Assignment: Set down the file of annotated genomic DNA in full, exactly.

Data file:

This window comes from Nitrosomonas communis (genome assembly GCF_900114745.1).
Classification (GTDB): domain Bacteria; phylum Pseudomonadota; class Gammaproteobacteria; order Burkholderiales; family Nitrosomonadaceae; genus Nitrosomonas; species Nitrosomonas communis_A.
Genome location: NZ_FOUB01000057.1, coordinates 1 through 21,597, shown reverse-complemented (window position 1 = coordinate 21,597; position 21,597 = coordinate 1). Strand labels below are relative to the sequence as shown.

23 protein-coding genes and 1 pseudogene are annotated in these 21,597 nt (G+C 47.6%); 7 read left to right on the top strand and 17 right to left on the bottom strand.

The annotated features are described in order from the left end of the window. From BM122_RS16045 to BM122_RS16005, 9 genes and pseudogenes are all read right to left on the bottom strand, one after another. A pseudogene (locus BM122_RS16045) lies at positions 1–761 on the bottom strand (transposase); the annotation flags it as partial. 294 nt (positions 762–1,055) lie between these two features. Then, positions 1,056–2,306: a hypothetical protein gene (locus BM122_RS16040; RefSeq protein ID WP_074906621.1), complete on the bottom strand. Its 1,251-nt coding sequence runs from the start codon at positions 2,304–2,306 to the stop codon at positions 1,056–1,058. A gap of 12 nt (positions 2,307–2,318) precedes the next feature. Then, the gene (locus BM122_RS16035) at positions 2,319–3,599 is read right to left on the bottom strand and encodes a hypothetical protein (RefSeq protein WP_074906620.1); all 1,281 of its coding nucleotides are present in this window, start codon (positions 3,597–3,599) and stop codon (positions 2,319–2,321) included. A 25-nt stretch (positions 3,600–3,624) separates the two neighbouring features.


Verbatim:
This window comes from Nitrosomonas communis (genome assembly GCF_900114745.1).
Classification (GTDB): domain Bacteria; phylum Pseudomonadota; class Gammaproteobacteria; order Burkholderiales; family Nitrosomonadaceae; genus Nitrosomonas; species Nitrosomonas communis_A.
Genome location: NZ_FOUB01000057.1, coordinates 1 through 21,597, shown reverse-complemented (window position 1 = coordinate 21,597; position 21,597 = coordinate 1). Strand labels below are relative to the sequence as shown.

23 protein-coding genes and 1 pseudogene are annotated in these 21,597 nt (G+C 47.6%); 7 read left to right on the top strand and 17 right to left on the bottom strand.

The annotated features are described in order from the left end of the window. From BM122_RS16045 to BM122_RS16005, 9 genes and pseudogenes are all read right to left on the bottom strand, one after another. A pseudogene (locus BM122_RS16045) lies at positions 1–761 on the bottom strand (transposase); the annotation flags it as partial. 294 nt (positions 762–1,055) lie between these two features. Then, positions 1,056–2,306: a hypothetical protein gene (locus BM122_RS16040; RefSeq protein ID WP_074906621.1), complete on the bottom strand. Its 1,251-nt coding sequence runs from the start codon at positions 2,304–2,306 to the stop codon at positions 1,056–1,058. A gap of 12 nt (positions 2,307–2,318) precedes the next feature. Then, the gene (locus BM122_RS16035) at positions 2,319–3,599 is read right to left on the bottom strand and encodes a hypothetical protein (RefSeq protein WP_074906620.1); all 1,281 of its coding nucleotides are present in this window, start codon (positions 3,597–3,599) and stop codon (positions 2,319–2,321) included. A 25-nt stretch (positions 3,600–3,624) separates the two neighbouring features.